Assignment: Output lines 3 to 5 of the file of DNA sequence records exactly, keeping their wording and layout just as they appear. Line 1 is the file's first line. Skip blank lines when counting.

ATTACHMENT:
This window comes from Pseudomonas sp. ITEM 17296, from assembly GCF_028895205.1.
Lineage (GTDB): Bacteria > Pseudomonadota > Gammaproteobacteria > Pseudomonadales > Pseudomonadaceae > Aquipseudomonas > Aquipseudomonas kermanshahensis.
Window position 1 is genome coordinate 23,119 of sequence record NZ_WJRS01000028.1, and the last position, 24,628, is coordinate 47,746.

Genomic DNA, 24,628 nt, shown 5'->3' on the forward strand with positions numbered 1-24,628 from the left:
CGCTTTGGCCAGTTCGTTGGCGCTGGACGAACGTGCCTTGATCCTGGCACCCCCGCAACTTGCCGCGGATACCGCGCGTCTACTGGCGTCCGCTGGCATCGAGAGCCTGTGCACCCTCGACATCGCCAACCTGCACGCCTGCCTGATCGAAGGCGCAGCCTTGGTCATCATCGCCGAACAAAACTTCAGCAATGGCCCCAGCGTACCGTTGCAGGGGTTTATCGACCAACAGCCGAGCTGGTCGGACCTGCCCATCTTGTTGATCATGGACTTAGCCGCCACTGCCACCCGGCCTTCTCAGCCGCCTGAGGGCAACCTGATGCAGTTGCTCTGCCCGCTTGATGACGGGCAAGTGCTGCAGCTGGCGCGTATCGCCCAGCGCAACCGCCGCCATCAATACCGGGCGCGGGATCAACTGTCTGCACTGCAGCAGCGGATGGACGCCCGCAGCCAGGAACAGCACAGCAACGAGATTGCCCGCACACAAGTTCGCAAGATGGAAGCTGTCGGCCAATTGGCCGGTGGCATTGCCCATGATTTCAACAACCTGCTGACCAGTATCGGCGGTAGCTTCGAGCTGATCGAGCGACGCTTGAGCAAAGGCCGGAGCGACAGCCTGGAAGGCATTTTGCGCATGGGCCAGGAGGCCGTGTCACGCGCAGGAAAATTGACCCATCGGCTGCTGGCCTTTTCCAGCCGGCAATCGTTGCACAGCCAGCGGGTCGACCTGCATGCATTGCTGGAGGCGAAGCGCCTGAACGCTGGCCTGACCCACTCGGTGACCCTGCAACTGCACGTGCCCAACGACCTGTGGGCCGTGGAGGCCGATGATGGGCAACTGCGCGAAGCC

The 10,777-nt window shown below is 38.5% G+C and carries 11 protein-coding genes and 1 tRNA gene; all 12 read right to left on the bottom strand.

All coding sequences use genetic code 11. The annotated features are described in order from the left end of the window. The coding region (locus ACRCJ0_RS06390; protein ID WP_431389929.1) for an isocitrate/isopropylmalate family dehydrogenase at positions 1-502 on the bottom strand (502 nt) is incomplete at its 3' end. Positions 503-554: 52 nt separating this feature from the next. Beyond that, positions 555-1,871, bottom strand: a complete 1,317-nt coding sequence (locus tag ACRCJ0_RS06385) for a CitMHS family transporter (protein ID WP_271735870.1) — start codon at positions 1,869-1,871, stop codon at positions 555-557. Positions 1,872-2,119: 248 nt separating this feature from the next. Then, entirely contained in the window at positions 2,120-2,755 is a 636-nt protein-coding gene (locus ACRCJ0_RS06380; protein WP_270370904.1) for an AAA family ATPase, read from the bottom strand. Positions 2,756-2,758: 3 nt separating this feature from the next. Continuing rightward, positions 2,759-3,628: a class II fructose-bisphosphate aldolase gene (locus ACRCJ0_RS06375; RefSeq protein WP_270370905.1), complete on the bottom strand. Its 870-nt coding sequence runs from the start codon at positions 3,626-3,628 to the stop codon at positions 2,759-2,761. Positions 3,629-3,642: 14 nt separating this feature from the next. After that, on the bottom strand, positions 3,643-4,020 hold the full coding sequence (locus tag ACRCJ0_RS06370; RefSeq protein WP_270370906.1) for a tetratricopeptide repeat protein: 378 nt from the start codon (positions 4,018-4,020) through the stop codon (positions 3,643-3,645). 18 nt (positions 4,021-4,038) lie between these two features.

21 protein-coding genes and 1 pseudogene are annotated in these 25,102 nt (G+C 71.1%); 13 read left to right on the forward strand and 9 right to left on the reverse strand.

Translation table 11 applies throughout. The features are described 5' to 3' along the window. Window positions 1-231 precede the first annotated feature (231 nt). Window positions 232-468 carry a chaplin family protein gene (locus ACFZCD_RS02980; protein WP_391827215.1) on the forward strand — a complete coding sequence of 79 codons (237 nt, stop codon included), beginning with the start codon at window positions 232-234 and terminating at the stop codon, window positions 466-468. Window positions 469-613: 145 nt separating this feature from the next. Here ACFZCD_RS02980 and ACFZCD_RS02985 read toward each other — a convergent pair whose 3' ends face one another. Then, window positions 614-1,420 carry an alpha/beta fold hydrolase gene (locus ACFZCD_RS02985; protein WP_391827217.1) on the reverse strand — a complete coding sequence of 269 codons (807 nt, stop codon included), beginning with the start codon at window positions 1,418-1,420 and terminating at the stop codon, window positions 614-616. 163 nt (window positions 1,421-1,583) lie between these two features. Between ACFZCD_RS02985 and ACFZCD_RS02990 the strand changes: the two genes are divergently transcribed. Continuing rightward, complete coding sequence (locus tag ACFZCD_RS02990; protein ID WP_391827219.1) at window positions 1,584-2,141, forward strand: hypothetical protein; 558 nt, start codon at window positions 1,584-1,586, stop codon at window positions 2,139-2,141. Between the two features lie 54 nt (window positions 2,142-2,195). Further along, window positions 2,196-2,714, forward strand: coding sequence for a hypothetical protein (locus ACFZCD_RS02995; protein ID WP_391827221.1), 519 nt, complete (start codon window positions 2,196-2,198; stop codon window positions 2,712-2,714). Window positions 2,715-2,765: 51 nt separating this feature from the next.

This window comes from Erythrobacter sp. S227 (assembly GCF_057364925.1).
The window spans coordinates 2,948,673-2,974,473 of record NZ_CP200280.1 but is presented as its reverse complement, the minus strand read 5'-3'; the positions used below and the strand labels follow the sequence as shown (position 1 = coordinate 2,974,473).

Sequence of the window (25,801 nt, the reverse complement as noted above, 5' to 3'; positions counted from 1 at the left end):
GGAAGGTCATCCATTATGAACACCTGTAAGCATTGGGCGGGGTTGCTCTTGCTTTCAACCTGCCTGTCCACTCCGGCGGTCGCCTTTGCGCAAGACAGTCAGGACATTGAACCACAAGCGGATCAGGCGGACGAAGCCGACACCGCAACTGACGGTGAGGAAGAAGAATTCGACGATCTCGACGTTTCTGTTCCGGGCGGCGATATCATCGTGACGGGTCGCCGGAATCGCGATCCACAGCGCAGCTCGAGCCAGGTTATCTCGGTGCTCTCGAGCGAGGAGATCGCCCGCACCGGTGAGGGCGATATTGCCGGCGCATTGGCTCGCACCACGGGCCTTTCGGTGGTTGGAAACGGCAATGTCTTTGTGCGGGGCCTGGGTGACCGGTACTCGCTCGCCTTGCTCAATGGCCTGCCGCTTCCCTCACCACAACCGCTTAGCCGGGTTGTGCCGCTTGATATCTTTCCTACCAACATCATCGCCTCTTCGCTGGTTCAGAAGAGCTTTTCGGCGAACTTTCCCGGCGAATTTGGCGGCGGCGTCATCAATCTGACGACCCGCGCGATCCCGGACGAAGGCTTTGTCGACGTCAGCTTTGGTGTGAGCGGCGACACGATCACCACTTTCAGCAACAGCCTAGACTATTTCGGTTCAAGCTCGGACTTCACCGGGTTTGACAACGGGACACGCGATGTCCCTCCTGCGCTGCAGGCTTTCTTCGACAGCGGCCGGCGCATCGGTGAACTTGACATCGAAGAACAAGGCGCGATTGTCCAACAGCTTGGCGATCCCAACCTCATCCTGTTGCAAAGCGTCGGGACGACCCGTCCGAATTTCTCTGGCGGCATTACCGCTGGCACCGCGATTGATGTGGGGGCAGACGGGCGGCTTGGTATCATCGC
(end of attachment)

Window position 1 is genome coordinate 23,119 of sequence record NZ_WJRS01000028.1, and the last position, 24,628, is coordinate 47,746.

Genomic DNA, 24,628 nt, shown 5'->3' on the forward strand with positions numbered 1-24,628 from the left:
CGCTTTGGCCAGTTCGTTGGCGCTGGACGAACGTGCCTTGATCCTGGCACCCCCGCAACTTGCCGCGGATACCGCGCGTCTACTGGCGTCCGCTGGCATCGAGAGCCTGTGCACCCTCGACATCGCCAACCTGCACGCCTGCCTGATCGAAGGCGCAGCCTTGGTCATCATCGCCGAACAAAACTTCAGCAATGGCCCCAGCGTACCGTTGCAGGGGTTTATCGACCAACAGCCGAGCTGGTCGGACCTGCCCATCTTGTTGATCATGGACTTAGCCGCCACTGCCACCCGGCCTTCTCAGCCGCCTGAGGGCAACCTGATGCAGTTGCTCTGCCCGCTTGATGACGGGCAAGTGCTGCAGCTGGCGCGTATCGCCCAGCGCAACCGCCGCCATCAATACCGGGCGCGGGATCAACTGTCTGCACTGCAGCAGCGGATGGACGCCCGCAGCCAGGAACAGCACAGCAACGAGATTGCCCGCACACAAGTTCGCAAGATGGAAGCTGTCGGCCAATTGGCCGGTGGCATTGCCCATGATTTCAACAACCTGCTGACCAGTATCGGCGGTAGCTTCGAGCTGATCGAGCGACGCTTGAGCAAAGGCCGGAGCGACAGCCTGGAAGGCATTTTGCGCATGGGCCAGGAGGCCGTGTCACGCGCAGGAAAATTGACCCATCGGCTGCTGGCCTTTTCCAGCCGGCAATCGTTGCACAGCCAGCGGGTCGACCTGCATGCATTGCTGGAGGCGAAGCGCCTGAACGCTGGCCTGACCCACTCGGTGACCCTGCAACTGCACGTGCCCAACGACCTGTGGGCCGTGGAGGCCGATGATGGGCAACTGCGCGAAGCC